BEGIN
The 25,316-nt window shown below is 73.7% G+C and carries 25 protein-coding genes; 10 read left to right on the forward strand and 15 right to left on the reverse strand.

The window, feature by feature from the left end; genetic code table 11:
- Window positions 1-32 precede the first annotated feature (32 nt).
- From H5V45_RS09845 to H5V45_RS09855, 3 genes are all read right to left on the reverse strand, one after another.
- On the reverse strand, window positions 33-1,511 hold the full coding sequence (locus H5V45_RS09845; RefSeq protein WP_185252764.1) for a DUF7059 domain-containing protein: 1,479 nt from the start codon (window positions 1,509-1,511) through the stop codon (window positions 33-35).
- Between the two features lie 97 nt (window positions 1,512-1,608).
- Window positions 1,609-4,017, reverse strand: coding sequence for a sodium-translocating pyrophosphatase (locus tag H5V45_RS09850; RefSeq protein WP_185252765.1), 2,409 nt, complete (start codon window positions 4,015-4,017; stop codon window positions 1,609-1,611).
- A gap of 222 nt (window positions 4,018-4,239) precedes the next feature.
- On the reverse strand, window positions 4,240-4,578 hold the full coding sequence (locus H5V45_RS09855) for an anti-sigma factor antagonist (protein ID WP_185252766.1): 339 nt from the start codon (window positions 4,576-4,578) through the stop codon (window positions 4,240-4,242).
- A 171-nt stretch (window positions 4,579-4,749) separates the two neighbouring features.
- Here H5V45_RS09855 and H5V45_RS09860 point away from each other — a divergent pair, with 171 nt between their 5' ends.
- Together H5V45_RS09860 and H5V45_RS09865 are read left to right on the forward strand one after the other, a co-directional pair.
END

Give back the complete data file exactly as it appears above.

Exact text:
The 25,316-nt window shown below is 73.7% G+C and carries 25 protein-coding genes; 10 read left to right on the forward strand and 15 right to left on the reverse strand.

The window, feature by feature from the left end; genetic code table 11:
- Window positions 1-32 precede the first annotated feature (32 nt).
- From H5V45_RS09845 to H5V45_RS09855, 3 genes are all read right to left on the reverse strand, one after another.
- On the reverse strand, window positions 33-1,511 hold the full coding sequence (locus H5V45_RS09845; RefSeq protein WP_185252764.1) for a DUF7059 domain-containing protein: 1,479 nt from the start codon (window positions 1,509-1,511) through the stop codon (window positions 33-35).
- Between the two features lie 97 nt (window positions 1,512-1,608).
- Window positions 1,609-4,017, reverse strand: coding sequence for a sodium-translocating pyrophosphatase (locus tag H5V45_RS09850; RefSeq protein WP_185252765.1), 2,409 nt, complete (start codon window positions 4,015-4,017; stop codon window positions 1,609-1,611).
- A gap of 222 nt (window positions 4,018-4,239) precedes the next feature.
- On the reverse strand, window positions 4,240-4,578 hold the full coding sequence (locus H5V45_RS09855) for an anti-sigma factor antagonist (protein ID WP_185252766.1): 339 nt from the start codon (window positions 4,576-4,578) through the stop codon (window positions 4,240-4,242).
- A 171-nt stretch (window positions 4,579-4,749) separates the two neighbouring features.
- Here H5V45_RS09855 and H5V45_RS09860 point away from each other — a divergent pair, with 171 nt between their 5' ends.
- Together H5V45_RS09860 and H5V45_RS09865 are read left to right on the forward strand one after the other, a co-directional pair.